Amanda can invest in two shares, A and B. Both shares presently cost $50 and Amanda wants to hold shares for 4 years. Annual dividends from share A expected to be $7. Annual dividends from share B are expected to be $12. However, shares B are more risky. In 4 years time Amanda expects to be able to sale shares A for $55 each and shares B for $70 each. Amanda’s required return is 8%. However, for shares B she adjusts her return so that her risk adjusted discount rate becomes 12%. Calculate risk adjusted net present values (NPVs) of shares A and B and recommend which shares should Amanda purchase.

Solution:

We will use financial calculator to find risk adjusted net present values (NPVs) of shares A and B.

Risk adjusted NPV of shares A:

Clear calculator: second function, C ALL

CFo: -50

CF1: 7

CF2: 7

CF3: 7

CF4: 62 (7+55)

I: 8

Second function, NPV: $15.38

Risk adjusted NPV of shares B:

Clear calculator: second function, C ALL

CFo: -50

CF1: 12

CF2: 12

CF3: 12

CF4: 82 (12+70)

I: 12

Second function, NPV: $30.94

Since investment in shares B offers higher risk adjusted NPV, Amanda should choose to invest in shares B.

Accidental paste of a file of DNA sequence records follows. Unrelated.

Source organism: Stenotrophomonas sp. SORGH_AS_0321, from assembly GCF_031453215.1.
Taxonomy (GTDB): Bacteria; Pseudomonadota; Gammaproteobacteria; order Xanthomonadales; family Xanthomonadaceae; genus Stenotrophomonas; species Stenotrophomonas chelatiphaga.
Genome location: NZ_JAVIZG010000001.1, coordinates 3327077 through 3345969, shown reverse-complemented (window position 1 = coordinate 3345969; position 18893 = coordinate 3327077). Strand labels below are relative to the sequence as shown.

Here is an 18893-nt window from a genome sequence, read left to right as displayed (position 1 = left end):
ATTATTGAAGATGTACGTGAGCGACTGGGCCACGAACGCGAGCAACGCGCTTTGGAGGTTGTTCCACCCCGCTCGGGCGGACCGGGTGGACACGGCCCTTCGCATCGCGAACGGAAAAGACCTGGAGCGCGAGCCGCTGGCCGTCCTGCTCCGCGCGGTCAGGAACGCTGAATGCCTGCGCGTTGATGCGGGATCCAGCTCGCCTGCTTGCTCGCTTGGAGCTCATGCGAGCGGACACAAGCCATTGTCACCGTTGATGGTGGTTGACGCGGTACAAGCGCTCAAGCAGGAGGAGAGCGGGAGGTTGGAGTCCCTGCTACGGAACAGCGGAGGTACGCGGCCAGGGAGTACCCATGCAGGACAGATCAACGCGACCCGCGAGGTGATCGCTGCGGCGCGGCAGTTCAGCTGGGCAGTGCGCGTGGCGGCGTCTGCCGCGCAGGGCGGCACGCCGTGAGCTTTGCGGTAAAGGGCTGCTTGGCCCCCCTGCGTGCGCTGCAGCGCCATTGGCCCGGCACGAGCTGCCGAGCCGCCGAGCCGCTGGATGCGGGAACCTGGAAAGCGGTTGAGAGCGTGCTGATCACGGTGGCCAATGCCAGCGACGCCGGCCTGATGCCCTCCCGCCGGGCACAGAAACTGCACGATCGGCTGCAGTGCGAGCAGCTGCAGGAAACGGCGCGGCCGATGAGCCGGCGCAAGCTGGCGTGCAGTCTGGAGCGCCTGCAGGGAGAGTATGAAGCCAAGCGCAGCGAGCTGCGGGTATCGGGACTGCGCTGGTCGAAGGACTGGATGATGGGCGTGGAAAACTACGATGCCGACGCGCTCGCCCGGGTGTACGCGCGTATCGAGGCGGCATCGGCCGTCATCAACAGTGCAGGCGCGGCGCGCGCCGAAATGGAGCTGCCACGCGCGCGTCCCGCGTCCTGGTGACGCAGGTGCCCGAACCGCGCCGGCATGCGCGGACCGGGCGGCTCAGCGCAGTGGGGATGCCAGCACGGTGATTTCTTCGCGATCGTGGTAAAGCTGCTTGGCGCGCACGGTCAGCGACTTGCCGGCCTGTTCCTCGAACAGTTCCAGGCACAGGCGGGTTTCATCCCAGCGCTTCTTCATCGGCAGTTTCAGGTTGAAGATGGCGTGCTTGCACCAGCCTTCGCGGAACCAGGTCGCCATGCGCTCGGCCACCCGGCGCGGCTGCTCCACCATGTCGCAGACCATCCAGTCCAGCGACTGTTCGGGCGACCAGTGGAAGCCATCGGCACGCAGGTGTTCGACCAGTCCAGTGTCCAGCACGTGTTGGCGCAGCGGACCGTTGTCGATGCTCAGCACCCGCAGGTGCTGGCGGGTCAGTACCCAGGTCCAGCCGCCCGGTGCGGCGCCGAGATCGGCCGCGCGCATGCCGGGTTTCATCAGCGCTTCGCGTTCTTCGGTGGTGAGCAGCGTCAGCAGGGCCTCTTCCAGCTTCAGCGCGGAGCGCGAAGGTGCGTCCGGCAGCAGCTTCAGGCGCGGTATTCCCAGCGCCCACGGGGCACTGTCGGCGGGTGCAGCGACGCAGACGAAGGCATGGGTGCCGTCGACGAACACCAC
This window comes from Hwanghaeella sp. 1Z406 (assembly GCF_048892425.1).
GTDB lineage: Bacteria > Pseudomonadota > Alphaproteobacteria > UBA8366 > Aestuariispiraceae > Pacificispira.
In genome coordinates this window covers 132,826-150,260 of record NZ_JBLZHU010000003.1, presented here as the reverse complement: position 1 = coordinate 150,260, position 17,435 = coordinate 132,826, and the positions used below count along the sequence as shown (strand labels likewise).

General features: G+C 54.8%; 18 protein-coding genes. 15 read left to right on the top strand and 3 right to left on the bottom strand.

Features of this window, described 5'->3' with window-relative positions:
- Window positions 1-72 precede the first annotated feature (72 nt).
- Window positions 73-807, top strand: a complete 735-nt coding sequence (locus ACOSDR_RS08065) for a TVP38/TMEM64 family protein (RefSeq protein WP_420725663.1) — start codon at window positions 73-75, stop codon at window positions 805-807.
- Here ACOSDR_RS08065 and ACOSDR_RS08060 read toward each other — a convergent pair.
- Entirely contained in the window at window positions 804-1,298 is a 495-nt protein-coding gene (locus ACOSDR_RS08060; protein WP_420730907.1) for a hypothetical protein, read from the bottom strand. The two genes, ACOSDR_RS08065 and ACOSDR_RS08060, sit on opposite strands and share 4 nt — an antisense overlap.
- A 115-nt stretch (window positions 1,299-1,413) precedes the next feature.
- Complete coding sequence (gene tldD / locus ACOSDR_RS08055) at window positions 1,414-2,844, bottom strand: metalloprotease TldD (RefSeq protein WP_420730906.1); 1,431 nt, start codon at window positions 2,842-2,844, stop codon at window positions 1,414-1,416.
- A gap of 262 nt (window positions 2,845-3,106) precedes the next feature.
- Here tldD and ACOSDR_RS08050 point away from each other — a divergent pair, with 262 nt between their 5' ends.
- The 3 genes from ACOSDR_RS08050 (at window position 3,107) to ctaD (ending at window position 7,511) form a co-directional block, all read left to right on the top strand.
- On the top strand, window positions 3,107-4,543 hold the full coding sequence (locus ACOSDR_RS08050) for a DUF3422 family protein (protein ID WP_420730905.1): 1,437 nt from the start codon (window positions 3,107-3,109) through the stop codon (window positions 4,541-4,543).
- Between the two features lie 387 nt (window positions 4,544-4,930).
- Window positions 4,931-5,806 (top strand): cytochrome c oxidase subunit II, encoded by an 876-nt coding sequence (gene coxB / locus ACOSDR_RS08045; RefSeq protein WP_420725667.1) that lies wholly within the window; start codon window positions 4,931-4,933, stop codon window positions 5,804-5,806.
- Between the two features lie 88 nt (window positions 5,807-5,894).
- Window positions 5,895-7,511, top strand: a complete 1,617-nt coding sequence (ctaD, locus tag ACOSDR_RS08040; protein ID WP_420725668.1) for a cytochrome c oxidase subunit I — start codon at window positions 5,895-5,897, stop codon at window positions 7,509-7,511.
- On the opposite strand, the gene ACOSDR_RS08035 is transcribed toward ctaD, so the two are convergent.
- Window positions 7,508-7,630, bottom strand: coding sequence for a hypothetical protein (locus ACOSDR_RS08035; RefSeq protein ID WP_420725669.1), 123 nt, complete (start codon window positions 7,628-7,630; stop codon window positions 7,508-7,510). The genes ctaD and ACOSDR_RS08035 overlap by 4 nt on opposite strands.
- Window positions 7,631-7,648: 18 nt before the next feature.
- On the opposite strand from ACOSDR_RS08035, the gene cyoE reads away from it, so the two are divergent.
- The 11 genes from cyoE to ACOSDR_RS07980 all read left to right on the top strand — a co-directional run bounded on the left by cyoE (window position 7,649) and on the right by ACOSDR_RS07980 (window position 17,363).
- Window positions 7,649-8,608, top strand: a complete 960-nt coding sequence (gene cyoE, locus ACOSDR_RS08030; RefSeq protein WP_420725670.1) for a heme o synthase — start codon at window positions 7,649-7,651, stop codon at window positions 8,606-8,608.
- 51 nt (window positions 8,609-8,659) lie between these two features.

The main difficulty in using risk adjusted discount rate (RADR) technique is in determining level of risk and approximating an appropriate risk adjusted discount rate (RADR). There is currently no systematic way to adjust required return to risk adjusted discount rate (RADR). Management usually determines risk adjusted discount rate (RADR) subjectively.

Sometimes risk index is determined which reflects risk adjusted discount rate (RADR) for every subsequent level of risk. For example, risk can be categorized into below average, average, above average and very high. Past experience and CAPM can be used to subjectively determine the risk adjusted discount rate (RADR) appropriate for each subsequent level (category) of risk.

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Risk Scenario Analysis: Dealing with Risk in Capital Budgeting

Another way to evaluate risk of the project is to undertake scenario analysis.

Scenario analysis focus on developing few alternative scenarios and evaluating variability between returns, which can be measured by net present value (NPV).

For example, we can generate 3 scenarios (optimistic, most likely and pessimistic) and than find NPVs for each of the scenarios. When we know net present values for each scenario, we can find the range.

The range here is found by taking NPV of optimistic outcome less NPV of pessimistic outcome, as shown below:

range (1) = NPV of optimistic outcome – NPV of pessimistic outcome